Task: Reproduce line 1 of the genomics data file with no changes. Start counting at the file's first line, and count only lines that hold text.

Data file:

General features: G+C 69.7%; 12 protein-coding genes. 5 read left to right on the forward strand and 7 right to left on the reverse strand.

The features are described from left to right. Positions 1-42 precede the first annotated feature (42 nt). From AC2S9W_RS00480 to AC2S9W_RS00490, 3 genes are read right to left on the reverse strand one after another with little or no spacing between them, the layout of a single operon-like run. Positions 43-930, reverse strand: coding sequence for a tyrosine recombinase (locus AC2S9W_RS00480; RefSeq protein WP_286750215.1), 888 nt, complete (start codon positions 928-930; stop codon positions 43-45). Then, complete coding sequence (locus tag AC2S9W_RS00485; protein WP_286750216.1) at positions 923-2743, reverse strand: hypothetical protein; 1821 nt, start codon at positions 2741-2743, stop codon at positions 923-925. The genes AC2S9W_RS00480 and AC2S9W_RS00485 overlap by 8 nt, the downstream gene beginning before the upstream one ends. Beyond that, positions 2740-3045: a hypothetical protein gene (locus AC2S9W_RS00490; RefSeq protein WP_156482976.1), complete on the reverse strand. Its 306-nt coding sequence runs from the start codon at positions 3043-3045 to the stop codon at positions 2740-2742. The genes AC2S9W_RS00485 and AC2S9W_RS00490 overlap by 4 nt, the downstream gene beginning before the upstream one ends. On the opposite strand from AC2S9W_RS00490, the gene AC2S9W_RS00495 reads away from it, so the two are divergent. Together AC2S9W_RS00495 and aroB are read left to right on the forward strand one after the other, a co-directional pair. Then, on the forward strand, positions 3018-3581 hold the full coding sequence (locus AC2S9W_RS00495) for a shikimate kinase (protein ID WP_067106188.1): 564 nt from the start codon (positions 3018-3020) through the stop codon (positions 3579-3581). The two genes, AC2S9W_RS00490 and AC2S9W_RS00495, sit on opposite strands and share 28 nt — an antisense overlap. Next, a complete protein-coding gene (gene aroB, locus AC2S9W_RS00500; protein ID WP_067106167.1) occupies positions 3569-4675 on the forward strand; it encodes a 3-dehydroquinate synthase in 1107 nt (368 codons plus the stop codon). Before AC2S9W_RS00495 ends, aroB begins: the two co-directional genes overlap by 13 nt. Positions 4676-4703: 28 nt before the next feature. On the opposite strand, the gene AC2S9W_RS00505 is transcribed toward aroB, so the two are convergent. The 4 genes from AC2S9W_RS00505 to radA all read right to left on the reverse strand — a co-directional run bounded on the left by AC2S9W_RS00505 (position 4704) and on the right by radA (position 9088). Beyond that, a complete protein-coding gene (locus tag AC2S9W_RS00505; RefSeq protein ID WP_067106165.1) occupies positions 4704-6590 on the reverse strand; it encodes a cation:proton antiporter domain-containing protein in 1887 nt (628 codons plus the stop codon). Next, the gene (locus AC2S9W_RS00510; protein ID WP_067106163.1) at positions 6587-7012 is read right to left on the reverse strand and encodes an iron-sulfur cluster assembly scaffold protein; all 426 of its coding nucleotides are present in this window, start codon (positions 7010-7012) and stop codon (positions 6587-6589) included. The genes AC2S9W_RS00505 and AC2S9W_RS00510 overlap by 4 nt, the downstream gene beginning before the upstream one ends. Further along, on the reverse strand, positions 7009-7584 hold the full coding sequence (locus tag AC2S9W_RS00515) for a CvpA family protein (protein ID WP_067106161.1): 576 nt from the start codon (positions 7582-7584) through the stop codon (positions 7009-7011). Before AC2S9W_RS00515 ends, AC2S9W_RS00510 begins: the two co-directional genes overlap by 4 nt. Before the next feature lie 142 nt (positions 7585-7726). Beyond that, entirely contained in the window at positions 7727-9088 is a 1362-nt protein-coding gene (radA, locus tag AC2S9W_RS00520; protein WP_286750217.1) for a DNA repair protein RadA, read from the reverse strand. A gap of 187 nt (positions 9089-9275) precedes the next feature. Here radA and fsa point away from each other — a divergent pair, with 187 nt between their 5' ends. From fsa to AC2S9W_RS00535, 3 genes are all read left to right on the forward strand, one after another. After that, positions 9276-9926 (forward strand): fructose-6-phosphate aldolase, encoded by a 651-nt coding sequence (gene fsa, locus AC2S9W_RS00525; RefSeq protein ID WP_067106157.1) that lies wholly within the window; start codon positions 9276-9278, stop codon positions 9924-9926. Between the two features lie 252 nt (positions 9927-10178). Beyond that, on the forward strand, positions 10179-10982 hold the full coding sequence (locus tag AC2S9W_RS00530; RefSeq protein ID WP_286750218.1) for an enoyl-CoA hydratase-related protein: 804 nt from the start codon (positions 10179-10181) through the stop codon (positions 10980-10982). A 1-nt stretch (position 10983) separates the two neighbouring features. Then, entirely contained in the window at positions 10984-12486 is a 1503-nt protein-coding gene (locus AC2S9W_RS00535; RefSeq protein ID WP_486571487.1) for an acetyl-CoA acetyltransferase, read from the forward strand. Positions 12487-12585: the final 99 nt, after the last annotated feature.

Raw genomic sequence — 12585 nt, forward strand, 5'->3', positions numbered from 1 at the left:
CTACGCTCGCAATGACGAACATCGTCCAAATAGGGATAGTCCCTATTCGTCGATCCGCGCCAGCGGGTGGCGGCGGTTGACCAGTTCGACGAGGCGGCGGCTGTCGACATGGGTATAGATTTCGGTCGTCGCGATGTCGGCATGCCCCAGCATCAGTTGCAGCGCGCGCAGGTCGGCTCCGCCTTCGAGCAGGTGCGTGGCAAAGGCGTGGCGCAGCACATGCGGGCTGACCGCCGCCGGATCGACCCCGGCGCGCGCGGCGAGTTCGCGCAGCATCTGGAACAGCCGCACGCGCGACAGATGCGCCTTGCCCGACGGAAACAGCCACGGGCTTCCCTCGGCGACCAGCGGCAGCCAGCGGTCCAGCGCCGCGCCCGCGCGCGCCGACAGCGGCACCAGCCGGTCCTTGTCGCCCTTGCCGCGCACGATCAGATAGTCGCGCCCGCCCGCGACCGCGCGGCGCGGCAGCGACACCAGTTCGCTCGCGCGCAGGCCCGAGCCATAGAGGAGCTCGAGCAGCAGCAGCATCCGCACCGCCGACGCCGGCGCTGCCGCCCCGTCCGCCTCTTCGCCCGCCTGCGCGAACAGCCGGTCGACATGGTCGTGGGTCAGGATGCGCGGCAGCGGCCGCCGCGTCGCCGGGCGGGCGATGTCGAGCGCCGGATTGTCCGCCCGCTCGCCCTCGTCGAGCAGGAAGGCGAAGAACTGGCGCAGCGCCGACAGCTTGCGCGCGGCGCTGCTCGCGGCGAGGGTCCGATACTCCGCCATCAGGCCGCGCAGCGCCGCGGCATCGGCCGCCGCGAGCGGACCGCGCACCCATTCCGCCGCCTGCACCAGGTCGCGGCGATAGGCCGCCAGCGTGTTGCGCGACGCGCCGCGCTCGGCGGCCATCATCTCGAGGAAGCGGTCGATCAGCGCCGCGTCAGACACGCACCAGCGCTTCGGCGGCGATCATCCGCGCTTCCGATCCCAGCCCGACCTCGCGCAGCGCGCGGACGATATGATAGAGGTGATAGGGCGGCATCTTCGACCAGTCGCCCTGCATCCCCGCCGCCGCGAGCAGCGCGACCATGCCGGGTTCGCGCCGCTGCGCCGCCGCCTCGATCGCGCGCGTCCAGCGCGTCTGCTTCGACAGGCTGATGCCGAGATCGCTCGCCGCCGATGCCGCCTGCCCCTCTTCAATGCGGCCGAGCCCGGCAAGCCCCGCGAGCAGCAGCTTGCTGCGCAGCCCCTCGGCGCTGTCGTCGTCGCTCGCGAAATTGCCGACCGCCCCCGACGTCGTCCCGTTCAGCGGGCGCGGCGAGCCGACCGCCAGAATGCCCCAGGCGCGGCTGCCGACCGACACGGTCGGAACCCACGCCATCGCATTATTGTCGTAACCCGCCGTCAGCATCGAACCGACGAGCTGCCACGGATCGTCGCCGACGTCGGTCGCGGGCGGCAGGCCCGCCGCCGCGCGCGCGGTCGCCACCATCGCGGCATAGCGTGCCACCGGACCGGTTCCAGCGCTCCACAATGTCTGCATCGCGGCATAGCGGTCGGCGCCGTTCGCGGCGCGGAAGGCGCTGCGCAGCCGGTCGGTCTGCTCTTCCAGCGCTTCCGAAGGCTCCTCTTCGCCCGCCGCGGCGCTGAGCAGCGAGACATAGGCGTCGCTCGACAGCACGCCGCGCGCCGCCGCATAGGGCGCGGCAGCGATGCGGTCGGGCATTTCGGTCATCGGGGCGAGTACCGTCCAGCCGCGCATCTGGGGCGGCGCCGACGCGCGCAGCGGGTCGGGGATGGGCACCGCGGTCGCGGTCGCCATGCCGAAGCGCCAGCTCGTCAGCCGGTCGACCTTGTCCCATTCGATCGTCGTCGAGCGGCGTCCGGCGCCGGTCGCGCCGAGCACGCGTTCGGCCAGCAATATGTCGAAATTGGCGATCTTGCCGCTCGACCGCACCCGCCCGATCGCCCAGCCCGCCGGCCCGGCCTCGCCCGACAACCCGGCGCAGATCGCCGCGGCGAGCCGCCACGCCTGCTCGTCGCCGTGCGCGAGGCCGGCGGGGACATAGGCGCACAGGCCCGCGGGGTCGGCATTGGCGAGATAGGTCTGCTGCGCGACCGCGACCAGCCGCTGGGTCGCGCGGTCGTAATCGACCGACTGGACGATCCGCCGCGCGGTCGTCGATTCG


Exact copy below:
General features: G+C 69.7%; 12 protein-coding genes. 5 read left to right on the forward strand and 7 right to left on the reverse strand.